Bookmarks Issue: 
Sue Miller

A-LostForestEva, after a bitter divorce from Mark, is that rare breed; she’s happily remarried, friends with her ex, and living an idyllic life in California’s wine country. Then her second husband John dies in a tragic car accident, and Eva and her children (two from her first marriage, one from her second) must reevaluate their lives and relationships. As Mark tries to rekindle his relationship with Eva, gawky 15-year-old Daisy, navigating between a beautiful older sister and too-young-to-understand brother, turns to an older man. Lost in the Forest explores how the battleground of family love and obligation plays out when tragedy strikes.
Knopf. 247 pages. $24.95. ISBN: 1400042267

Boston Globe 4 of 5 Stars
"Miller has written powerfully about sex … but never, I think, with quite the combination of attractiveness and repulsion felt here. … But more important and distinctive is the power of a style that never announces itself as ‘style’ and that is consonant with a nonjudgmental poise of presentation." William H. Pritchard

Milwaukee Jrnl Sentinel 4 of 5 Stars
"The scene of the actual seduction, which lasts not much more than two or three pages, took me two days to complete. It was that unsettling, mainly because it rang so true to life."
David Walton

NY Times Book Review 4 of 5 Stars
"You don’t need to read a book with a title like Lost in the Forest to guess that Sue Miller will be using it to acquaint you with a wolf and a version of Red Riding Hood, a girl teetering on the dangerous cusp between childhood and adulthood, innocence and initiation. … [It] has a seemingly effortless grace; Miller quickly captures and never loses our attention." Kathryn Harrison

Newsday 4 of 5 Stars
"Miller sticks to one family, but unlike Ian McEwan or Jonathan Franzen, she isn’t trying to examine the state of the world through an intimate lens; she’s trying to examine the complexities of that one family and the inner lives of its members. … Once again, [she] has proven herself a master of contemporary life." Laurie Muchnick

San Antonio Exp-News 4 of 5 Stars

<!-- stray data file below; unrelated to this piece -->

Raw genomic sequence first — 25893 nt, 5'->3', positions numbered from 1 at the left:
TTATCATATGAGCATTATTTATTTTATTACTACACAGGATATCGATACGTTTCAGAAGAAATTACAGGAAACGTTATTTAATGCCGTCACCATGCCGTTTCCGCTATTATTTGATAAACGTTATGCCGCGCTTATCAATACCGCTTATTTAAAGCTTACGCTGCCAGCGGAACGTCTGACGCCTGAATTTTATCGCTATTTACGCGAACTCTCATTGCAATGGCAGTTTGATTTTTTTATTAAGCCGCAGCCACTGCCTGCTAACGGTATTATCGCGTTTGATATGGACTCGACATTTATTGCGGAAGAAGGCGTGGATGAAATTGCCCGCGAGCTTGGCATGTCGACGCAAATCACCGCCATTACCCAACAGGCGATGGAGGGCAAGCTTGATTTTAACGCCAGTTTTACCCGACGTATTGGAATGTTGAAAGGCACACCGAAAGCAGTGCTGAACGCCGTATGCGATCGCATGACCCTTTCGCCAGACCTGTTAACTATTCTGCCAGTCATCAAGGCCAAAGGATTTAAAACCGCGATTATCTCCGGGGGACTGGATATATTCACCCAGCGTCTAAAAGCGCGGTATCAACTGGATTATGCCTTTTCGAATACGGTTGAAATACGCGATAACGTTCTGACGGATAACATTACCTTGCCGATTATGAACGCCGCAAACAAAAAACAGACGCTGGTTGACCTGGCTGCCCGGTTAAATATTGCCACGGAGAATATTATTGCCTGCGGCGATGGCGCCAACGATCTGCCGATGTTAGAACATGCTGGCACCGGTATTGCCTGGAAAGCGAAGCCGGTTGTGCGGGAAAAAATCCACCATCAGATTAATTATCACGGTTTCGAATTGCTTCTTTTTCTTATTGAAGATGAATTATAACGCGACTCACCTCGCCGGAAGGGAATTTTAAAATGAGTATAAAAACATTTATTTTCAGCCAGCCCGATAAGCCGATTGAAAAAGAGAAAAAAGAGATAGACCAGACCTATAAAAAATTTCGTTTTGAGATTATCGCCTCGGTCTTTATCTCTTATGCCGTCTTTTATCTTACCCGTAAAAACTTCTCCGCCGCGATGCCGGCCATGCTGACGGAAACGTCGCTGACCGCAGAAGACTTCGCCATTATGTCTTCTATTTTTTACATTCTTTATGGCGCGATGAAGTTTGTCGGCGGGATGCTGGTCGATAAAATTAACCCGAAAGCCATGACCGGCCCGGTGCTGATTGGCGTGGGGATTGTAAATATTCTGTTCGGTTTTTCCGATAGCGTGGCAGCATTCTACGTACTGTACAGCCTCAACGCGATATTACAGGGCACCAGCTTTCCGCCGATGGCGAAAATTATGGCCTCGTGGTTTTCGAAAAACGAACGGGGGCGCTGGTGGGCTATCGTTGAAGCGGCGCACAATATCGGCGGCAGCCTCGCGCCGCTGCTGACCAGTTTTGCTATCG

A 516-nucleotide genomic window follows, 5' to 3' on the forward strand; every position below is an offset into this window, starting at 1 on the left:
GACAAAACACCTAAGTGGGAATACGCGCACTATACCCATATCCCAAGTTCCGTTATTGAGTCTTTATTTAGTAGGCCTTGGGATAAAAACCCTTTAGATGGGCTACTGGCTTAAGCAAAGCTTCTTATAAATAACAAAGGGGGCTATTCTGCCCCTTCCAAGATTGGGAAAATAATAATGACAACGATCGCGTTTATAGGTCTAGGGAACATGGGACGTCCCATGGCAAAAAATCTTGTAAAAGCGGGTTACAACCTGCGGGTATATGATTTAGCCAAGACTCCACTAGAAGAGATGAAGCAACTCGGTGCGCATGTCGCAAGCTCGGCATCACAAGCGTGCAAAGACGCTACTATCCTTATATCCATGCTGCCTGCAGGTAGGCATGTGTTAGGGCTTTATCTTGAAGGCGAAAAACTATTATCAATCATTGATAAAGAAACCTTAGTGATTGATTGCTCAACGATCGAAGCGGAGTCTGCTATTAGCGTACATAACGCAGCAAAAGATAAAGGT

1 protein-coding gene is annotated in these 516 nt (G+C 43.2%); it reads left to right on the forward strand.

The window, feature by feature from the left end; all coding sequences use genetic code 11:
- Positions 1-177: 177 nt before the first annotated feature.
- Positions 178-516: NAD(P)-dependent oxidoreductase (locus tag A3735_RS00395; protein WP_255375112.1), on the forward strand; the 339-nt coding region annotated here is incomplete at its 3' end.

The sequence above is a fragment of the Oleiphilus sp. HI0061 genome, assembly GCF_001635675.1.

"[She] is perhaps as knowledgeable, and often more insightful, than a well-paid family therapist." Retha Oliver

Washington Post 4 of 5 Stars
"Lost in the Forest is a comedy in the exact and best literary sense, for it stresses beautifully the continuation of the social unit with which it is concerned." Richard Bausch

Rocky Mountain News 2 of 5 Stars
"Although Miller’s exploration of grief and self-discovery is both compelling and insightful, the sexual trysts of 16-year-old Daisy are so unforgivingly explicit that Miller’s attempts to uncover the depth of who Daisy is are muddled by a nipple here and an arched back there." Jennie A. Camp

Critical Summary

Who needs family therapy when one has Sue Miller? Lost in the Forest expertly unfolds to a display of realistic characters and troubled situations, including the sexual initiation (or violation?) of a teenage girl. Yet Daisy’s affair represents only one of many challenges the family faces after John’s death—and there are no easy answers. In understated, powerful prose, Miller moves back and forth in time, a device critics saw as either artful or interruptive. There were divergent views on the explicit sex as well. In this meditation on love, loss, grief, and self-discovery, Miller successfully and painfully examines what divides, and then unites and re-divides, our familial core.

Also by the Author

Family Pictures (1990): In 1954, Lainey and David Eberhardt’s son Randall is diagnosed as autistic and, according to medical theory at the time, the disease is Lainey’s fault. She compensates with new pregnancies while the family struggles to deal with a difficult child.